Theories of social change can be divided into two groups: (1) Theories relating to the direction of social change



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THEORIES OF SOCIAL CHANGE CAN BE DIVIDED INTO TWO GROUPS:
(1) Theories relating to the direction of social change:
Various types of evolutionary theories, and cyclical theory.



    1. Theories relating to causation of change:



  1. Those explaining change in terms of endogamous factors or processes; and



  1. Those emphasising exogamous factors such as economic, cultural or historical.



Evolutionary Theory:

Despite the wide variety in the possible directions change may take, various generalizations have been set forth. Because the lot of mankind generally has improved over the long term, by far the most numerous classes of theories of the direction of change comprise various cumulative or evolutionary trends. Though varying in many ways, these theories share an important conclusion that the course of man’s history is marked up ‘upward’ trend through time. The notion of evolution came into social sciences from the theories of biological evolution. With the advent of Darwinian Theory of biological evolution, society and culture began to be regarded as undergoing the same changes and demonstrating the same trends. It was conceived that society and culture were subject to the same general laws of biological and organism growth. Some thinkers even identified evolution with progress and proceeded to project into the future more and more perfect and better-adapted social and cultural forms.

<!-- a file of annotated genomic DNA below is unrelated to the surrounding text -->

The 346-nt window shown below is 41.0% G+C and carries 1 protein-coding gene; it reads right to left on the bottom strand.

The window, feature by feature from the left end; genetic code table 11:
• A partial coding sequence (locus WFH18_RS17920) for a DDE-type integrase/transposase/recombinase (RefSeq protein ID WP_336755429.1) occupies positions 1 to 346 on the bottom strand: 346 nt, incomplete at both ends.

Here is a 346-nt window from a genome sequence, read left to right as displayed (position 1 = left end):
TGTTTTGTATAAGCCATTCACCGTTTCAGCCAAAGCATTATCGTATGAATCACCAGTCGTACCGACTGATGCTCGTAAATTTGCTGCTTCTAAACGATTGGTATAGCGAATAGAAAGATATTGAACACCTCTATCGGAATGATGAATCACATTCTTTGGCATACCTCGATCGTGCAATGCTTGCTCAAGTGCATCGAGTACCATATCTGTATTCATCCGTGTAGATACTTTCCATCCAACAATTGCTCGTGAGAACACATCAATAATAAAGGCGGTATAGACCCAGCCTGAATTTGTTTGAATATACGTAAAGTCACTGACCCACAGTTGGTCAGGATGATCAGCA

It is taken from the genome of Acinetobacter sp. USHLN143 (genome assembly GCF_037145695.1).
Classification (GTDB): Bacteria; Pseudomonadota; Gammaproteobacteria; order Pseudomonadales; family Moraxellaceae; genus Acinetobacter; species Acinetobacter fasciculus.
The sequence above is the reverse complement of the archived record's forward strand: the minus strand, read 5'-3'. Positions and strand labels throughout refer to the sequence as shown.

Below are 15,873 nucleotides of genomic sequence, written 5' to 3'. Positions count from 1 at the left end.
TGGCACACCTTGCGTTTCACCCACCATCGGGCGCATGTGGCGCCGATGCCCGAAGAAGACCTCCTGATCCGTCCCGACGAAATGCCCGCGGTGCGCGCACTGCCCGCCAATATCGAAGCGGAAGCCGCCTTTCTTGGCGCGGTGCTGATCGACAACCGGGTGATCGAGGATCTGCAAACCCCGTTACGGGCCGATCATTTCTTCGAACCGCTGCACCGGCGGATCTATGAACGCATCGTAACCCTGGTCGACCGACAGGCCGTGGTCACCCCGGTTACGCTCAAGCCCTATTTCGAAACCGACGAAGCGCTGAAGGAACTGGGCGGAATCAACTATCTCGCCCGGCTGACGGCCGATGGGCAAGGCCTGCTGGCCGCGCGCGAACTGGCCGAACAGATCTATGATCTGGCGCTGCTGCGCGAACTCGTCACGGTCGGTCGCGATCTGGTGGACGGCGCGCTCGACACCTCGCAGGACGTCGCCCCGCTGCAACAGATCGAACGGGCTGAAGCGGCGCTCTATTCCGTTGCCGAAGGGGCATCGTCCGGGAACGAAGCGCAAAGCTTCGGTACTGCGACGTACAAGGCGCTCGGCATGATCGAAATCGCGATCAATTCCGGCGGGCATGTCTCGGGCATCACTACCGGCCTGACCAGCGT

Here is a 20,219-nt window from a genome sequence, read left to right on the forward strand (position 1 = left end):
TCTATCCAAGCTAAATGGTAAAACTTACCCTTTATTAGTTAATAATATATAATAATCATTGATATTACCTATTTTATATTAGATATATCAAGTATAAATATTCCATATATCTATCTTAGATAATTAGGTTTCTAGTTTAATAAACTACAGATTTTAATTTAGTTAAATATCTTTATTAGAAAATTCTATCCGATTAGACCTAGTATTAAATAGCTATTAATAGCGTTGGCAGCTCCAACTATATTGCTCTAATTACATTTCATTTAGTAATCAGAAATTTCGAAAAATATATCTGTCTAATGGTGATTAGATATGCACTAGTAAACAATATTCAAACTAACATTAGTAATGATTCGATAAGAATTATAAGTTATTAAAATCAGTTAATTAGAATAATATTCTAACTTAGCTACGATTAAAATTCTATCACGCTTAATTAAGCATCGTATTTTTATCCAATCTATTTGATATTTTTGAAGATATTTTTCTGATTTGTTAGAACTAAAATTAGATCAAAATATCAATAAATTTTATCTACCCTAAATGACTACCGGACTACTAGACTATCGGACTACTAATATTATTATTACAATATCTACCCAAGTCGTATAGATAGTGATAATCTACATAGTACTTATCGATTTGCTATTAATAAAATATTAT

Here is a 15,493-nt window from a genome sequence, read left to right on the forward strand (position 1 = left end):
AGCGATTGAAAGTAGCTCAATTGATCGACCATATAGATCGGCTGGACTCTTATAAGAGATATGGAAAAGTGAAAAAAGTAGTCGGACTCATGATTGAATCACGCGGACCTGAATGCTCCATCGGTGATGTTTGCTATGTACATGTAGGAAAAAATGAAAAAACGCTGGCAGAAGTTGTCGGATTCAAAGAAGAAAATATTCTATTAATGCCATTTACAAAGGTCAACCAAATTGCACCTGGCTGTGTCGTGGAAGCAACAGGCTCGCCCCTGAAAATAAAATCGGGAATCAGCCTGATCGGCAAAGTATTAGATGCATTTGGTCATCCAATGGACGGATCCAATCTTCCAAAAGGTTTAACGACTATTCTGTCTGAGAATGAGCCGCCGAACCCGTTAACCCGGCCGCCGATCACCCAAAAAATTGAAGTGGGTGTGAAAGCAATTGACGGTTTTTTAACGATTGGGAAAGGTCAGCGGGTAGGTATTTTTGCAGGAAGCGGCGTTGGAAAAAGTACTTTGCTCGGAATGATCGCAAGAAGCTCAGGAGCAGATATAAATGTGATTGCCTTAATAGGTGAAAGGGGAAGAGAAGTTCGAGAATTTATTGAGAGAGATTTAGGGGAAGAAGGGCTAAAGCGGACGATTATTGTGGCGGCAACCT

Charles Darwin (1859), the British biologist, who propounded the theory of biological evolution, showed that species of organisms have evolved from simpler organisms to the more complicated organisms through the processes of variations and natural selection. After Darwin, ‘evolution’, in fact, became the buzz word in all intellectual inquiry and

Darwin and Spencer were the key names of an era in the history of thought. Herbert Spencer (1890), who is known to be the forerunner of this evolutionary thought in sociology, took the position that sociology is “the study of evolution in its most complex form”. For him, evolution is a process of differentiation and integration.



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